Archbishop of York compares David Cameron to a dictator over his support of gay marriage

Illustrated rainbow pride flag on a pink background.

In a forthright interview with the Daily Telegraph, the second most senior cleric in the Church of England, the Archbishop of York, Dr John Sentamu, has compared prime minister David Cameron to a dictator over his support of gay marriage.

Last year, Mr Cameron announced his support of the introduction of civil marriage for gay couples, telling the Conservative Party conference: “to anyone who has reservations, I say this: Yes, it’s about equality, but it’s also about something else: commitment. Conservatives believe in the ties that bind us; that society is stronger when we make vows to each other and support each other.

“So I don’t support gay marriage in spite of being a Conservative. I support gay marriage because I am a Conservative.”

Today, Dr Senatmu, who is in Jamaica to celebrate the 50th anniversary of its independence from Britain told the newspaper: “Marriage is a relationship between a man and a woman.

“I don’t think it is the role of the state to define what marriage is. It is set in tradition and history and you can’t just [change it] overnight, no matter how powerful you are.”

He appears to compare the prime minister to a dictator saying: “We’ve seen dictators do it in different contexts and I don’t want to redefine very clear social structures that have been in existence for a long time and then overnight the state believes it could go in a particular way.

“It’s almost like somebody telling you that the Church, whose job is to worship God [will be] an arm of the Armed Forces. They must take arms and fight. You’re completely changing tradition.”

Mr Cameron has been criticised by other, more liberal religious leaders for not proposing ‘full’ gay marriage. The government is currently consulting on the introduction of ‘civil’ gay marriage, services that will not be held in religious institutions.

The government has already introduced civil partnerships that can be held in religious buildings, though these are still legally non-religious unions.

Liberal and Reform Judaism together with the Quaker and Unitarian churches have called on the government to allow gay marriages to be conducted by religious groups who wish to hold them.

Dr Sentamu warned that the government is likely to face widespread opposition to any change in the law in Parliament. “The rebellion is going to come not only from the bishops. You’re going to get it from across the benches and in the Commons.

“If you genuinely would like the registration of civil partnerships to happen in a more general way, most people will say they can see the drift. But if you begin to call those ‘marriage’, you’re trying to change the English language.”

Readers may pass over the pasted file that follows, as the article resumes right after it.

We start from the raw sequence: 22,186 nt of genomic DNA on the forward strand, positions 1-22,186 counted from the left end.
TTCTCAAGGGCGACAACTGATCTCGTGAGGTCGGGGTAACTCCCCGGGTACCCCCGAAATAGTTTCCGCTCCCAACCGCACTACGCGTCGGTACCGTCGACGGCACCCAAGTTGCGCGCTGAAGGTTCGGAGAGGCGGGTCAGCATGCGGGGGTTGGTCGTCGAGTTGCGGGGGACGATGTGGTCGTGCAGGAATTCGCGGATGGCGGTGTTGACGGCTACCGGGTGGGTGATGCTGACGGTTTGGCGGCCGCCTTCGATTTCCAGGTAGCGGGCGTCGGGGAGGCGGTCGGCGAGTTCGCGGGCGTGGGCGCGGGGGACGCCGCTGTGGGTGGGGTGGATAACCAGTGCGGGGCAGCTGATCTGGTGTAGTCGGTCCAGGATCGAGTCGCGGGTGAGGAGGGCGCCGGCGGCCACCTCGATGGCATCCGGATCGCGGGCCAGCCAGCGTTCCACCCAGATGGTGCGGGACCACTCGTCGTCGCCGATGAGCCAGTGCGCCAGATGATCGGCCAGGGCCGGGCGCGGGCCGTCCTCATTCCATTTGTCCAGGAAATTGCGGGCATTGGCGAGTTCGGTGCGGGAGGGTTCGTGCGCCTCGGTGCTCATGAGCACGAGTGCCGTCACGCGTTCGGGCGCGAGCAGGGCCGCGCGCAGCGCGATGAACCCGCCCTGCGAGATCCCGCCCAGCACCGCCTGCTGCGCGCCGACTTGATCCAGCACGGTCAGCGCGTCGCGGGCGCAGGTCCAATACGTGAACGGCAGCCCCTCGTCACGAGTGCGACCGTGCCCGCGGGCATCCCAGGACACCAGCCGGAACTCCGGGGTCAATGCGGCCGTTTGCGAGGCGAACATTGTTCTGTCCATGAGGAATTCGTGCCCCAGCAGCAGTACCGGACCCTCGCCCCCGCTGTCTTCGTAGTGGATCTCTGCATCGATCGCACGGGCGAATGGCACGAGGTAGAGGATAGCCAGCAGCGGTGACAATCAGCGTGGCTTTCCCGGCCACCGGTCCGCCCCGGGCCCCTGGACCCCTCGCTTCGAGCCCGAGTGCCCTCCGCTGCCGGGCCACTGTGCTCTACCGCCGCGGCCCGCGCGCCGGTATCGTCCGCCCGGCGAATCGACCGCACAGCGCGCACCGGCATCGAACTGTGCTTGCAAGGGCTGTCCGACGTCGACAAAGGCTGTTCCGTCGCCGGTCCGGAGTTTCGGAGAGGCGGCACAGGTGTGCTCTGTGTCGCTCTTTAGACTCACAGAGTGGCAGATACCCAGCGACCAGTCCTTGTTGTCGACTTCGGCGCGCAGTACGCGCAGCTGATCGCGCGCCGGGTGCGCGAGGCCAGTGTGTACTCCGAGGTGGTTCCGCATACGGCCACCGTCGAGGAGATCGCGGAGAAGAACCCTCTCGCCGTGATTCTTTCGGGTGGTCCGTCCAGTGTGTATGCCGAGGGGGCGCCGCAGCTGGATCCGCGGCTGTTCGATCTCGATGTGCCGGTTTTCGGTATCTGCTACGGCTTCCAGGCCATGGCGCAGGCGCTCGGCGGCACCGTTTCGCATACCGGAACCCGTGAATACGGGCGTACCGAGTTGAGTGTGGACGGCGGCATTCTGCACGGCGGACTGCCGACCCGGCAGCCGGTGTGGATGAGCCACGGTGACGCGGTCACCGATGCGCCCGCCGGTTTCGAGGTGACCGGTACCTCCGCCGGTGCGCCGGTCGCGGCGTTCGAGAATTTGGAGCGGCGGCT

“That does not mean you diminish, condemn, criticise, patronise any same-sex relationships because that is not what the debate is about.

“The Church has always stood out – Jesus actually was the odd man out. I’d rather stick with Jesus than be popular because it looks odd.”

Dr Sentamu was imprisoned by real-life Ugandan dictator Idi Amin in 1974 because of his judicial independence while practising as a lawyer in the country before entering into the priesthood.

The human rights campaigner Peter Tatchell said: “Dr Sentamu is a religious authoritarian who wants to impose his personal opposition to same-sex marriage on the rest of society. It is not a loving Christian value to demand legal discrimination against gay couples and to treat them as inferior, second class citizens with fewer rights than everyone else.

“The government is proposing to legalise same-sex marriages in register offices only. This will not affect churches. The Archbishop has no valid grounds for objecting to civil registrations that will ensure equal marriage rights for all couples. The vast majority of British people, including many Christians, support the right of same-sex couples to get married. Dr Sentamu is intolerant and out of touch.”

In 2009, Dr Sentamu did speak out against plans to introduce the death penalty for some gay sex acts in his native Uganda. He told the BBC: “People may have very clear, what I call traditional, views about homosexuality but we as a communion are committed to listening to the experiences of homosexual people.

“You can’t do that on one hand and then have language [in the bill] which in many ways seems to suggest homosexual people are not the children of God.

“They deserve the best we gave give in pastoral care and friendship. And I’m quite sure that the response the Church of Uganda will make in due course will have to take into account all of these realities.”